On Fri, 2015-03-06 at 15:22 -0500, Ben Boeckel via Digitalmars-d-announce wrote: […] > > Well it is now more apparent with more quoting. It now appears that the > first block is using 3-space indents while the bottom looks just fine > even with the quote markers.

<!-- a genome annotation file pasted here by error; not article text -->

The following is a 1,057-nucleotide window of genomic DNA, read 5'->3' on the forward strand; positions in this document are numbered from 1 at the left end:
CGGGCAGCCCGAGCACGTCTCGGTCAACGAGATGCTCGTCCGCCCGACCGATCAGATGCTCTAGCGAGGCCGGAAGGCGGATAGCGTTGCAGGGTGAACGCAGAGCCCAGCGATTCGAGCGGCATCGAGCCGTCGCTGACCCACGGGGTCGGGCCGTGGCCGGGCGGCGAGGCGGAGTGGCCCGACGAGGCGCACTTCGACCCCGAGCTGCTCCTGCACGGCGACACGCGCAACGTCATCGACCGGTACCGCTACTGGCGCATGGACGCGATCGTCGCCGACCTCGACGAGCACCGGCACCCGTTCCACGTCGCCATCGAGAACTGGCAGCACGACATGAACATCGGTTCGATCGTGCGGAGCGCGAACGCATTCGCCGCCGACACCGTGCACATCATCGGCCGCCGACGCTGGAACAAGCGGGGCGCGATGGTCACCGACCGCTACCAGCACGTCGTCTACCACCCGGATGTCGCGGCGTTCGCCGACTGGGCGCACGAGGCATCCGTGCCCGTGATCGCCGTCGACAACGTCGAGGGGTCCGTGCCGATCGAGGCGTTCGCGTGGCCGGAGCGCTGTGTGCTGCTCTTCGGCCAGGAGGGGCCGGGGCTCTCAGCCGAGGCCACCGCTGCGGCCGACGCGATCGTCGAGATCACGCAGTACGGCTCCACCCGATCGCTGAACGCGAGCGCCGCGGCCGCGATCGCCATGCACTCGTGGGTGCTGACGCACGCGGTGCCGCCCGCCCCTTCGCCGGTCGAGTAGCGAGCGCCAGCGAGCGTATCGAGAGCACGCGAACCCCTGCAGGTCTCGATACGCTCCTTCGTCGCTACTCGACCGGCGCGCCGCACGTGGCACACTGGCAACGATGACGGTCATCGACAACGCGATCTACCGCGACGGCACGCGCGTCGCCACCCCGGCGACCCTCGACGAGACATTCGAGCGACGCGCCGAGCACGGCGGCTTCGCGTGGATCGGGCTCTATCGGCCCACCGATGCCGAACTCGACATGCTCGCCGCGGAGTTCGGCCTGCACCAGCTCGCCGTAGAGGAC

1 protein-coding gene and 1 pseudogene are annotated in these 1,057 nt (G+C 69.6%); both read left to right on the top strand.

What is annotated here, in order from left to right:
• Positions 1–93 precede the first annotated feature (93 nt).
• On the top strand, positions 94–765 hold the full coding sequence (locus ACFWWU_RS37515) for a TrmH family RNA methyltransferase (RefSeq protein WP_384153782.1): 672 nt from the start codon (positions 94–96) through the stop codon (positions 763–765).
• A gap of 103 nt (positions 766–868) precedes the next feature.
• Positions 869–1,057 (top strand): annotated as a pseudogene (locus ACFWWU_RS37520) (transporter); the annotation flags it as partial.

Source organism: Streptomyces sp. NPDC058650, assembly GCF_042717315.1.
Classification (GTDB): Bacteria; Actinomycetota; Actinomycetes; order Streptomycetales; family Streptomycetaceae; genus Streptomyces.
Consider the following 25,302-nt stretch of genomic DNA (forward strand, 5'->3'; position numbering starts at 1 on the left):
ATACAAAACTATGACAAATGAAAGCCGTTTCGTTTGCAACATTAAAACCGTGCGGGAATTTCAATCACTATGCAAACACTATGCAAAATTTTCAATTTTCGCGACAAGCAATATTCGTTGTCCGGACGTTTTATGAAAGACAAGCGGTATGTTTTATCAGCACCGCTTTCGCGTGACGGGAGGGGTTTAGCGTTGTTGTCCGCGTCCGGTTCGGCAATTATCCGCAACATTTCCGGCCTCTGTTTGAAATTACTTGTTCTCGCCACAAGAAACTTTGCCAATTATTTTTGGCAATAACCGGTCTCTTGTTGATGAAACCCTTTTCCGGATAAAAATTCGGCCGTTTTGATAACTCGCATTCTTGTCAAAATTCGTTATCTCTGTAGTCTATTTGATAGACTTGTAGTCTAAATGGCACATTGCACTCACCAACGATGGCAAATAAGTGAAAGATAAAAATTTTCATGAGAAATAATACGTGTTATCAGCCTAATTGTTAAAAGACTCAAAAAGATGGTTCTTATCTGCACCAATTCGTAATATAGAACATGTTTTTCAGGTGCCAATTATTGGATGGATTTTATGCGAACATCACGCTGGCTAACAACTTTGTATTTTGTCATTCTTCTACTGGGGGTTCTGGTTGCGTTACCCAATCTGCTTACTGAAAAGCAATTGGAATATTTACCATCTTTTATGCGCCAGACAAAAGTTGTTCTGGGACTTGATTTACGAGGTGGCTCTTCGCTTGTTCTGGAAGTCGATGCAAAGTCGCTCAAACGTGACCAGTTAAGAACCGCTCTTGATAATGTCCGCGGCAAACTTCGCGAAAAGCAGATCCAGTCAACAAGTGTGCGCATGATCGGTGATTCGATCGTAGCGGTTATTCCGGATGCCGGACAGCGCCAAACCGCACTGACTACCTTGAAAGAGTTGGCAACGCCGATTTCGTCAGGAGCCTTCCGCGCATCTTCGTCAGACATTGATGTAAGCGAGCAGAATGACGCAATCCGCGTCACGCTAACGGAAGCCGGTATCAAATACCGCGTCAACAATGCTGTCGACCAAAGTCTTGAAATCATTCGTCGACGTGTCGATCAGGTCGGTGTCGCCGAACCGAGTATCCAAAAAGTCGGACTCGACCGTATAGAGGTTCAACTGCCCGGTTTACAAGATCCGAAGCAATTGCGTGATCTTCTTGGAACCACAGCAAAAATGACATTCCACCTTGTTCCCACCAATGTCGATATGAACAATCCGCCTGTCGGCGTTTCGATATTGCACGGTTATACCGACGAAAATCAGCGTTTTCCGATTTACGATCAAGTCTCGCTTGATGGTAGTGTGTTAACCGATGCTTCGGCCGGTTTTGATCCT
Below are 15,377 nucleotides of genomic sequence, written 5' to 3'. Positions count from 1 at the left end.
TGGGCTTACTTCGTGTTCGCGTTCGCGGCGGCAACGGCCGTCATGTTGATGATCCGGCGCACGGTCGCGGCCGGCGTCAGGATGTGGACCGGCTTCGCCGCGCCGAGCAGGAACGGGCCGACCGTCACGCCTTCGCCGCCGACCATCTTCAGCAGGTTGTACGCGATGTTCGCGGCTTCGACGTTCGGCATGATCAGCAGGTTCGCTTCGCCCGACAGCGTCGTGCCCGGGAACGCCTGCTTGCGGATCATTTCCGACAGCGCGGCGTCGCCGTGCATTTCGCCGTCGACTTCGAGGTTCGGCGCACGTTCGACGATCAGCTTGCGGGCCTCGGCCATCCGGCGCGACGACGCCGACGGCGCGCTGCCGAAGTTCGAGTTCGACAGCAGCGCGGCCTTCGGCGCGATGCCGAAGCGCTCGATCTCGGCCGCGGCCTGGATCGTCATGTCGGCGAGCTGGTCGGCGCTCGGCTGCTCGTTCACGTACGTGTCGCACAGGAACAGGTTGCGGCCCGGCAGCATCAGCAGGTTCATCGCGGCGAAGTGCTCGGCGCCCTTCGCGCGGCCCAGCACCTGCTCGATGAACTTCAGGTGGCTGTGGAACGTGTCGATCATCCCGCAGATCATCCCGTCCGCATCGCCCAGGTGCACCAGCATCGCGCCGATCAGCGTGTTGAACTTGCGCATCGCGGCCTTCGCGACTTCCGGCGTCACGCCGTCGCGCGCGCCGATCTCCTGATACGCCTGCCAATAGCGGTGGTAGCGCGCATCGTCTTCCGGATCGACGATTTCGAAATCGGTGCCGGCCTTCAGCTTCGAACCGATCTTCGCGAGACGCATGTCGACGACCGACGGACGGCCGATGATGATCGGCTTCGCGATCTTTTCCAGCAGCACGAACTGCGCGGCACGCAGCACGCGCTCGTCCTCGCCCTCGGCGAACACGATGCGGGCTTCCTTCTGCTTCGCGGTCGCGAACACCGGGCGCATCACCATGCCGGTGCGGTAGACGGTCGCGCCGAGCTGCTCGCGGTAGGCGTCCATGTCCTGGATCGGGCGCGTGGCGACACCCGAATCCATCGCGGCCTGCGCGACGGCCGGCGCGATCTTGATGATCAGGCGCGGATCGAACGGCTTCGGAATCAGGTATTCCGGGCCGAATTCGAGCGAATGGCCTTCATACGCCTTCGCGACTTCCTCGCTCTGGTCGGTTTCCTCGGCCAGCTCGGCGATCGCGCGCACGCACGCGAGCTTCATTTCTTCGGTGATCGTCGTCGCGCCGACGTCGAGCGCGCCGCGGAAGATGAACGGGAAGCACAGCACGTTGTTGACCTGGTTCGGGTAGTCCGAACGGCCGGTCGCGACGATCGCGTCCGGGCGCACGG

But there is no semantic difference in the code and it is all being replaced anyway. I think the fact that a codebase should have a formatter run over any change before being committed, to enforce the rules of the codebase, will get round the issue anyway. Pythons pep-8, gofmt, dfmt,… the use of such a tool, enforcing the standard of the codebase is a good thing. […] > Well, when that means you're going to have absurdly long lines to deal > with in anything other than your definition "real" editors (and I've > never seen one which fits your definition). Such editors were being researched and created in the 1980s but computers were a bit too slow for the necessary infrastructure and, more importantly, a vocal section of the development community screamed, these things are wasteful of resources, and we must have ASCII encoded files as the storage of our code. This attitude has, in my view, been the biggest stumbling block to progress in software development for the last 30 years. Now with suitably fast processors and graphics, we are seeing all the technology of the 1980s reentering the arena, but instead of doing it right, IDEs are having to spend huge resources continually reconstructing AST data from the flat file input. Some of them do it better than others, but if only it had been accepted that AST is the correct unit of editing in the 1980s we would be a lot further forward today. > > I really dislike the Go obsession with block style alignment of > > declarations. > > I won't say I'm a fan of it indiscriminently, but if it's that or > 200+-character lines, I'll chop argument lists up a bit to fit something > more reasonable. There is more than one way of chopping things up, and even aligning them. Stepping away from monospace fonts, and the obsession with 2D rendering of 1D data, gives a different view on chopping up which ends up no better, but no worse. […] > > And I find that monospace fonts tend to make it much easier to tell the > difference between 'l', '1', and 'I'. Not so important in English, but > it can be all the difference in code. Important point. Fonts are context dependent. A font for easy reading of plain English novels, may not be appropriate for other uses exactly because the different uses and contexts of the characters mean the glyphs must have different relationships. But this is a font design thing and monospace versus proportional is not the major determinant. > > In a real editor there is no hard line break, no need for this form of > > indentation. Should a line be too long for the rendering area either > > viewport or syntax directed soft line wrap are used. Having overflow is > > mixing content with rendering. > > You're making assumptions about the features of your users' editors. > These features are not trivial to implement and this basically requires > things like pygments and other tools used to render code to the web with > all kinds of logic to handle dynamic viewports of the shown code. IMO, > it is even worse than putting #vim:, #kate:, or emacs formatting > directives in your code since it is implicit. > > Personally, I use Vim because it works similarly for all uses. I don't > know what I'd do if I had to work with a different editor for each > language I work with. I do not disagree. The problem is that Emacs, VIM, IntelliJ IDEA, Eclipse, Netbeans, are editors based fundamentally on a 1970s view of editing and resources and the world has changed. Fortunately, I am hearing that some of the ideas of the SOE and AST editors of the 1980s are being re-raised, now with the resources to deal with it. Should this go forward, I can see VIM dying, Emacs dying or being rewritten, and IntelliJ IDEA, Eclipse, Netbeans, etc. losing at least half their code or more. The IDEs with all their "refactoring support" are almost reproducing what comes for free with SOE and AST focused editors. As actors, dataflow, CSP were rejected by programmers in the 1970s and 1980s because they had processes and threads and really enjoyed shared-memory multi-threaded programming (*), SOE and AST based editors of the 1980s are effectively being recreated by the IDEs of the 2010s. They are hamstrung by the continued obsession with the text file as the primary unit of editing. As soon as they and programmer users get over this, the sooner we can get on with better UX for development. (**) (*) OK so operating system developers are allowed to do this stuff because they have to, but applications people should not be doing any such thing. (**) And yes the very foundation of version control will have to change as well. -- Russel. ============================================================================= Dr Russel Winder t: +44 20 7585 2200 voip: sip:russel.win...@ekiga.net 41 Buckmaster Road m: +44 7770 465 077 xmpp: rus...@winder.org.uk London SW11 1EN, UK w: www.russel.org.uk skype: russel_winder
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